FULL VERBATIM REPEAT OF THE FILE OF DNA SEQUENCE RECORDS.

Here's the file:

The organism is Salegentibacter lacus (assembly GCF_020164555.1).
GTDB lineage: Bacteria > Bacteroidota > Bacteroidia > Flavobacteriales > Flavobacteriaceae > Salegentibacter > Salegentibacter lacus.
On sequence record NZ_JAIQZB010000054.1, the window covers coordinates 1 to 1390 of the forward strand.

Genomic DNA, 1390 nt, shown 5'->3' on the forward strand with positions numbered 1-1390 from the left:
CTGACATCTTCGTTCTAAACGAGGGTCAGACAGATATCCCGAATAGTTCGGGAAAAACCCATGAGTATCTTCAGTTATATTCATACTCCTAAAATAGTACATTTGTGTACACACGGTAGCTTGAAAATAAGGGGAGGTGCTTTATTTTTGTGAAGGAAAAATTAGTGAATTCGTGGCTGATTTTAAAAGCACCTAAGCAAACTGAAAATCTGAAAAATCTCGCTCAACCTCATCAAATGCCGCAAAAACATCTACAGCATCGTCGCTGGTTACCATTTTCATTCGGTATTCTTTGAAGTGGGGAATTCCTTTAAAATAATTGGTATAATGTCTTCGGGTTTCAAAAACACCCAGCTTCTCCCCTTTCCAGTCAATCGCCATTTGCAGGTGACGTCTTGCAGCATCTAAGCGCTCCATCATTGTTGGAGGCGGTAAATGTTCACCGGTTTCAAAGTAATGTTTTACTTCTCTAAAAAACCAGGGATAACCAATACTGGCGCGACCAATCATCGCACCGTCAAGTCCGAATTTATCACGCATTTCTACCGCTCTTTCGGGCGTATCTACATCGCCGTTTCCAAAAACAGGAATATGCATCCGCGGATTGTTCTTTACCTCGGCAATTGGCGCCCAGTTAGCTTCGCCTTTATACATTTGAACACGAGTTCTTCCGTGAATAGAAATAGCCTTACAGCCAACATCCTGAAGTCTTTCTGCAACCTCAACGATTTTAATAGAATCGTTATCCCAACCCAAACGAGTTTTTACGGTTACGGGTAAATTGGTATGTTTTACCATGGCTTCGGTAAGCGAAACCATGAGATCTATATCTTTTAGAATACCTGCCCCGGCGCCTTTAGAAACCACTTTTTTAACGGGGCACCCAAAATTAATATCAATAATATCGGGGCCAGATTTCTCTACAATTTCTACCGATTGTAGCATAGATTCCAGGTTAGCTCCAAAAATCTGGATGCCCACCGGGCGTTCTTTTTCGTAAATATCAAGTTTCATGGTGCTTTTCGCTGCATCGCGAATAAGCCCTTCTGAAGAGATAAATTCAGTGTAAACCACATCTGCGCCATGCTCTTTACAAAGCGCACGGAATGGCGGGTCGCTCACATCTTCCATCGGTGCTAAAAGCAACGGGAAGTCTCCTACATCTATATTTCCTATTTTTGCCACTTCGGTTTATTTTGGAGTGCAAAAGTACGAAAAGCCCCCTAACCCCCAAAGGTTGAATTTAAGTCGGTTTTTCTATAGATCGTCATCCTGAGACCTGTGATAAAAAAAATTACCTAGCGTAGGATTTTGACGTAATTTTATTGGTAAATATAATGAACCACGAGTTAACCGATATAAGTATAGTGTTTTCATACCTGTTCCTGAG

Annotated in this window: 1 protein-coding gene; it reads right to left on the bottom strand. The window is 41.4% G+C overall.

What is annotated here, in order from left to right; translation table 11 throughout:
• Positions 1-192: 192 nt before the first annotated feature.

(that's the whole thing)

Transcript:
The organism is Salegentibacter lacus (assembly GCF_020164555.1).
GTDB lineage: Bacteria > Bacteroidota > Bacteroidia > Flavobacteriales > Flavobacteriaceae > Salegentibacter > Salegentibacter lacus.
On sequence record NZ_JAIQZB010000054.1, the window covers coordinates 1 to 1390 of the forward strand.

Genomic DNA, 1390 nt, shown 5'->3' on the forward strand with positions numbered 1-1390 from the left:
CTGACATCTTCGTTCTAAACGAGGGTCAGACAGATATCCCGAATAGTTCGGGAAAAACCCATGAGTATCTTCAGTTATATTCATACTCCTAAAATAGTACATTTGTGTACACACGGTAGCTTGAAAATAAGGGGAGGTGCTTTATTTTTGTGAAGGAAAAATTAGTGAATTCGTGGCTGATTTTAAAAGCACCTAAGCAAACTGAAAATCTGAAAAATCTCGCTCAACCTCATCAAATGCCGCAAAAACATCTACAGCATCGTCGCTGGTTACCATTTTCATTCGGTATTCTTTGAAGTGGGGAATTCCTTTAAAATAATTGGTATAATGTCTTCGGGTTTCAAAAACACCCAGCTTCTCCCCTTTCCAGTCAATCGCCATTTGCAGGTGACGTCTTGCAGCATCTAAGCGCTCCATCATTGTTGGAGGCGGTAAATGTTCACCGGTTTCAAAGTAATGTTTTACTTCTCTAAAAAACCAGGGATAACCAATACTGGCGCGACCAATCATCGCACCGTCAAGTCCGAATTTATCACGCATTTCTACCGCTCTTTCGGGCGTATCTACATCGCCGTTTCCAAAAACAGGAATATGCATCCGCGGATTGTTCTTTACCTCGGCAATTGGCGCCCAGTTAGCTTCGCCTTTATACATTTGAACACGAGTTCTTCCGTGAATAGAAATAGCCTTACAGCCAACATCCTGAAGTCTTTCTGCAACCTCAACGATTTTAATAGAATCGTTATCCCAACCCAAACGAGTTTTTACGGTTACGGGTAAATTGGTATGTTTTACCATGGCTTCGGTAAGCGAAACCATGAGATCTATATCTTTTAGAATACCTGCCCCGGCGCCTTTAGAAACCACTTTTTTAACGGGGCACCCAAAATTAATATCAATAATATCGGGGCCAGATTTCTCTACAATTTCTACCGATTGTAGCATAGATTCCAGGTTAGCTCCAAAAATCTGGATGCCCACCGGGCGTTCTTTTTCGTAAATATCAAGTTTCATGGTGCTTTTCGCTGCATCGCGAATAAGCCCTTCTGAAGAGATAAATTCAGTGTAAACCACATCTGCGCCATGCTCTTTACAAAGCGCACGGAATGGCGGGTCGCTCACATCTTCCATCGGTGCTAAAAGCAACGGGAAGTCTCCTACATCTATATTTCCTATTTTTGCCACTTCGGTTTATTTTGGAGTGCAAAAGTACGAAAAGCCCCCTAACCCCCAAAGGTTGAATTTAAGTCGGTTTTTCTATAGATCGTCATCCTGAGACCTGTGATAAAAAAAATTACCTAGCGTAGGATTTTGACGTAATTTTATTGGTAAATATAATGAACCACGAGTTAACCGATATAAGTATAGTGTTTTCATACCTGTTCCTGAG

Annotated in this window: 1 protein-coding gene; it reads right to left on the bottom strand. The window is 41.4% G+C overall.

What is annotated here, in order from left to right; translation table 11 throughout:
• Positions 1-192: 192 nt before the first annotated feature.